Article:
Court ruling deals blow to Palestinian efforts to restrict Jews in Jerusalem
August 11, 2017
Palestinians are vowing to continue their efforts to prevent Jews from living in large parts of Jerusalem’s Old City, despite a July 31 Israeli court ruling permitting a Jewish purchase of several properties there.
The ruling by Judge Gila Kanfi-Steinitz, deputy head of the Jerusalem District Court, capped a 13-year legal struggle over the purchase by Jewish investors of two Arab-run hotels and an unidentified third property, all owned by the Greek Orthodox Church and located in the area of the Old City known as the Christian Quarter.
The transaction was arranged by Ateret Cohanim, an Israeli organization that facilitates the repopulation of parts of the Old City from which Jews were expelled by Arab attackers in the 1920s and 1930s. Kanfi-Steinitz ordered the church to pay Ateret Cohanim $8,420 for its legal expenses.
After the sale was first publicized, in 2004, a senior Greek Orthodox church official involved in the transaction fled the country. Ateret Cohanim Executive Director Daniel Luria told JNS.org that while he could not comment on the specific details of the hotels purchase, the Palestinian Authority “has circulated fatwas (Muslim religious rulings) against selling property to Jews,” and Palestinian Authority (PA)-controlled media “constantly incite against such sales.”
The exact purchase price for the hotels has never been made public, but the Israeli newspaper Ma’ariv reported in 2005 that the buyers paid “several million dollars.”
Luria said his organization’s efforts to acquire property in the Old City are “made difficult” by the fact that the PA security forces “arrest and torture Arabs who serve as middlemen” in such transactions. PA law imposes the death penalty on Arabs who sell land to Jews.
PA representatives declined requests from JNS.org to comment on the Old City dispute.
The Greek Orthodox Patriarchate announced Aug. 2 that it will file an appeal to Israel’s High Court against the district court’s ruling. At the same time, the PA’s Higher Committee of Church Affairs declared that the court ruling is evidence of an Israeli conspiracy “to annex Palestinian land.”
The PA committee also claimed the judge’s decision was connected to what it called Israel’s “attack” on Jerusalem’s Al-Aqsa mosque—an apparent reference to Israel’s brief use of metal detectors to prevent the smuggling of weapons into the Temple Mount compound. The committee vowed to “continue acting to protect the mosques and churches of Jerusalem.”
Such efforts are aided by the Organization of the Islamic Conference, which oversees a multimillion dollar “Al Quds Fund” to “maintain the Arab character of the City of Jerusalem and prevent and resist the Judaization policy pursued by Israeli occupation authorities.” It helps finance legal challenges to Jewish real estate purchases in Israel’s capital, such as those arranged by Ateret Cohanim.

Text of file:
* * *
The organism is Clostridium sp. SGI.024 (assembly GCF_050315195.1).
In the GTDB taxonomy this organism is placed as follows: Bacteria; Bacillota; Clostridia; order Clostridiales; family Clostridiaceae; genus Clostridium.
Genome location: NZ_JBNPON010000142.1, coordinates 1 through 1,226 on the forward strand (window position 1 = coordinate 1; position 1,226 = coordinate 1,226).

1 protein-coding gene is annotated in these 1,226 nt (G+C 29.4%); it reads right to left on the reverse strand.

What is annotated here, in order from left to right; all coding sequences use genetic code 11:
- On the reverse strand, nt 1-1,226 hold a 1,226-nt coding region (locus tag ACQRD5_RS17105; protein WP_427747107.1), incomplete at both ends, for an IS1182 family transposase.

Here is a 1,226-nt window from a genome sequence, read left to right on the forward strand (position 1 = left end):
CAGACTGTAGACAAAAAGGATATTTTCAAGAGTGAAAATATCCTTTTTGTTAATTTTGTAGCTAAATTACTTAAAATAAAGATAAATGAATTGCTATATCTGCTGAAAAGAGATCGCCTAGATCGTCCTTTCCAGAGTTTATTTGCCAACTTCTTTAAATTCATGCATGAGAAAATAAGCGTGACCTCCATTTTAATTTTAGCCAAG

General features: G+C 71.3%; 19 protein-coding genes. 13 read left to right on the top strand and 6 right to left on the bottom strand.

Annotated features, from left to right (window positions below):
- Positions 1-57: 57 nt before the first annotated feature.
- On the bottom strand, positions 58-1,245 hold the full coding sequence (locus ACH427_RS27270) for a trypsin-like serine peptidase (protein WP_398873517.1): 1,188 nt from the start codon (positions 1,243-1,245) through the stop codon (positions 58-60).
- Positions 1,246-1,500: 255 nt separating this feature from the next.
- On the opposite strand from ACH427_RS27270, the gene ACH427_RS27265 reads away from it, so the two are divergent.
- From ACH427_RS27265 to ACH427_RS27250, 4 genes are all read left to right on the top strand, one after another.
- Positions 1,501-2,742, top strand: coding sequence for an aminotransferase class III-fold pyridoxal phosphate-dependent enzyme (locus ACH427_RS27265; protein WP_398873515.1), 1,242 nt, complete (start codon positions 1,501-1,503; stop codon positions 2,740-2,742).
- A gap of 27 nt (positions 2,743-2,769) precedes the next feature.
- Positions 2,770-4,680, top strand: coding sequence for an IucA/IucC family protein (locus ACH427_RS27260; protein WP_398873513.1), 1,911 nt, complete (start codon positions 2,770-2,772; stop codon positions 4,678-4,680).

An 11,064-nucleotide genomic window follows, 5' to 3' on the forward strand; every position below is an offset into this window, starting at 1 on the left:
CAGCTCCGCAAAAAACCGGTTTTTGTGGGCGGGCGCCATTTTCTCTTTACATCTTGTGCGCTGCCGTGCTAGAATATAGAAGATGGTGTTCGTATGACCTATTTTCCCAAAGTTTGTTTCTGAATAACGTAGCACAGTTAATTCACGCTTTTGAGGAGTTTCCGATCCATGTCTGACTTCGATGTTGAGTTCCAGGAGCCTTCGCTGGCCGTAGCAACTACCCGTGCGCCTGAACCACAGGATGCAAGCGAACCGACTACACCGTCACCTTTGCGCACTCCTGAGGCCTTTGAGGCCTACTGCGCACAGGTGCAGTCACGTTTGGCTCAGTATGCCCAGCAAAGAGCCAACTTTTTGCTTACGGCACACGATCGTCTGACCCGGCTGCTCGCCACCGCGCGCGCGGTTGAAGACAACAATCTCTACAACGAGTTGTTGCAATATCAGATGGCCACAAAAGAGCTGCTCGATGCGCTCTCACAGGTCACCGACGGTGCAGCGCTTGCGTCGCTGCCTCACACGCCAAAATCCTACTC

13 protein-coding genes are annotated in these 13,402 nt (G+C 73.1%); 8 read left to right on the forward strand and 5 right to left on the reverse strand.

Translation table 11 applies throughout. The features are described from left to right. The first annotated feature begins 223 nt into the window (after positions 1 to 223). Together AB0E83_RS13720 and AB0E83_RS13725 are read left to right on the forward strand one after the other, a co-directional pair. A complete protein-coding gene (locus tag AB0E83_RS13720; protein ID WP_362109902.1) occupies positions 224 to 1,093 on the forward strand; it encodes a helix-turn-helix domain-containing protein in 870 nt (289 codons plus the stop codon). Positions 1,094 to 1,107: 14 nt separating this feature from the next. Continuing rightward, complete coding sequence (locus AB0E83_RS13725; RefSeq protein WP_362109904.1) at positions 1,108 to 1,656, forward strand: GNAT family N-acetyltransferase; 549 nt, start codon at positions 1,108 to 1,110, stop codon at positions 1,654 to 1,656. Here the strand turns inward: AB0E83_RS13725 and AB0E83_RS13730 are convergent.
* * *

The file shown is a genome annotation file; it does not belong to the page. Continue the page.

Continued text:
Palestinian advocacy groups view the fight over the hotels as just one small part of a broader struggle. “All of Jerusalem is occupied Palestinian territory,” the California-based Free Palestine Movement said in a statement provided to JNS.org. Asked if it would be justified for Palestinians to use force to prevent Israeli Jews from residing in parts of the Old City, a movement spokesperson replied, “International law permits armed resistance against occupation and ethnic cleansing.”
Mark Twain slept there
The two properties in the latest court ruling, the New Imperial Hotel and the Petra Hotel, are situated just inside the Jaffa Gate entrance to the Old City. The 45-room New Imperial was built in 1884. The 40-room Petra, built in the 1820s, describes itself as the oldest hotel in the city and claims its guests have included famed American authors Mark Twain and Herman Melville. Ateret Cohanim’s Luria declined to say whether the new owners will continue to operate them as hotels, or convert them into residential buildings.
The British authorities in Mandatory Palestine began using the designations “Christian Quarter,” “Muslim Quarter,” “Jewish Quarter” and “Armenian Quarter” in the 1930s for the sake of administrative convenience, not because the terms reflected the actual ethnic composition of the neighborhoods.
There were substantial Jewish communities in the “Christian” and “Muslim” quarters a century ago, but Arab rioters in the 1920s and 1930s drove them out. Today there are “close to 1,000” Jews living in those sections, as well as approximately 4,000 in the Old City’s Jewish Quarter, according to Luria.
Controversy erupted in 1990 when Ateret Cohanim arranged for the purchase by Jewish philanthropists of St. John’s Hospice, an Armenian-owned 72-room building in the Christian Quarter. But the purchase withstood various legal challenges, and the building, known as Neot David, has for many years housed some 80 Jewish residents as well as a yeshiva with 60 students.
“As the indigenous people of this Jewish homeland, we have the moral, historical and natural right to live in peace, side by side with tolerance-accepting Christians and Muslims, in any and every neighborhood of Jerusalem,” said Luria. “No amount of hatred or terror will deter us.”